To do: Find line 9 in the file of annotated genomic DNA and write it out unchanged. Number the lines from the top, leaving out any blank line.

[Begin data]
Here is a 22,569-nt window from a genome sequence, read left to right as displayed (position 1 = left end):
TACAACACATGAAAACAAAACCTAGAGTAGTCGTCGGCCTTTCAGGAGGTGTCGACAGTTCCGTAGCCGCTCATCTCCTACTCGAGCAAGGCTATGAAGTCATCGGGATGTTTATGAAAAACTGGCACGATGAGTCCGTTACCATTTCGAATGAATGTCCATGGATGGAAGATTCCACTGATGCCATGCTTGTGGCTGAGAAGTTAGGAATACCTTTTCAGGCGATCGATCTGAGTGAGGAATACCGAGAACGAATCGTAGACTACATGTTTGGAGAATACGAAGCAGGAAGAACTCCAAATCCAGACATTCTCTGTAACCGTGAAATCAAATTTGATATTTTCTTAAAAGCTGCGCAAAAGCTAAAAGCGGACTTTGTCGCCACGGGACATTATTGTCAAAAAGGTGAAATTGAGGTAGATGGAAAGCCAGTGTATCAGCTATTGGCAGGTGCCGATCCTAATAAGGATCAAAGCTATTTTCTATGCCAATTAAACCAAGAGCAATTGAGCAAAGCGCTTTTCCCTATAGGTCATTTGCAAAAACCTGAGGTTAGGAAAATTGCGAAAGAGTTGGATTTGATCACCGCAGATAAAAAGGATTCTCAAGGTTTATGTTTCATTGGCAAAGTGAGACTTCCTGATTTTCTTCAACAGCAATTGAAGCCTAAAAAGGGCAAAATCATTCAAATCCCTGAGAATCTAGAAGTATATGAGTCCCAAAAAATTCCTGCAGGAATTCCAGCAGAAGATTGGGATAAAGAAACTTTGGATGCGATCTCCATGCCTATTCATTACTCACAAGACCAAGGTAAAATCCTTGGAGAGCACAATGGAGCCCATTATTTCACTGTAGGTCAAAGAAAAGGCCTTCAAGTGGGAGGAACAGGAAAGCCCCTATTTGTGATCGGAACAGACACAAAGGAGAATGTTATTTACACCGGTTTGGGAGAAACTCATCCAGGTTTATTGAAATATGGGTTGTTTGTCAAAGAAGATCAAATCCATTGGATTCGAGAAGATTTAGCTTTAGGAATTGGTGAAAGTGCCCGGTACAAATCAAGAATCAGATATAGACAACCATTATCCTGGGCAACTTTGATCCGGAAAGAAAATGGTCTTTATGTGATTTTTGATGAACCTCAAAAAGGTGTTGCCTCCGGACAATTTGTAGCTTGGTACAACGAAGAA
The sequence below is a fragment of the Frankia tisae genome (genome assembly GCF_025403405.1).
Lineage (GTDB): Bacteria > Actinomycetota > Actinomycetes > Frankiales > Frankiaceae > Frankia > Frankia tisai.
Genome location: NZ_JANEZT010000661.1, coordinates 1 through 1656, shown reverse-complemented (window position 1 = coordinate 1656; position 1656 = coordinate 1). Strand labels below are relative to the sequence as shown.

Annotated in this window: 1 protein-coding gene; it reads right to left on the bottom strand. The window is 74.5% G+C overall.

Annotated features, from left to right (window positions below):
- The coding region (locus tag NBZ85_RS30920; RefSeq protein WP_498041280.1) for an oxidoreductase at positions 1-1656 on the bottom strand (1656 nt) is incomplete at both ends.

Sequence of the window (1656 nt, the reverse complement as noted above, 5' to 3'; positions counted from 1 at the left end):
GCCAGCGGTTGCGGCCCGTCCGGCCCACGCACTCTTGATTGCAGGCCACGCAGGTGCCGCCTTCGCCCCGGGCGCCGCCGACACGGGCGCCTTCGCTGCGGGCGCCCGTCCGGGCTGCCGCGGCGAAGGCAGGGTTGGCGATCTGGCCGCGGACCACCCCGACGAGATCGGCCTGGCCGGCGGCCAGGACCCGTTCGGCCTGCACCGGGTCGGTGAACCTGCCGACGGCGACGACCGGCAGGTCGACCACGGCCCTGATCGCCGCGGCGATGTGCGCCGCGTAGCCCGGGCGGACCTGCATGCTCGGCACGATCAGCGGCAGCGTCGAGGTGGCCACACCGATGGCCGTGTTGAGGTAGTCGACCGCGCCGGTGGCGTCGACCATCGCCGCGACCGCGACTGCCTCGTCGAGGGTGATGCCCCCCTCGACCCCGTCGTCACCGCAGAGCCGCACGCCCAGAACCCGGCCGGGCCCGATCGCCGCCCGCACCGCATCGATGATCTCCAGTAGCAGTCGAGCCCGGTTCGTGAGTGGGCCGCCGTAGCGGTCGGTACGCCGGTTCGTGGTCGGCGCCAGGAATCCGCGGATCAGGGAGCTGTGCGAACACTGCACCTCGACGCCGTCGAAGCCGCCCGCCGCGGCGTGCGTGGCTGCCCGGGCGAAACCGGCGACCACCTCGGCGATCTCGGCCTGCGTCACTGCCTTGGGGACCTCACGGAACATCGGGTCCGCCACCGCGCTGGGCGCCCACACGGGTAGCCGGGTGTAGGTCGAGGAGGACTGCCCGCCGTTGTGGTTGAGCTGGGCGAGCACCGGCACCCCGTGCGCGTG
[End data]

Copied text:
Sequence of the window (1656 nt, the reverse complement as noted above, 5' to 3'; positions counted from 1 at the left end):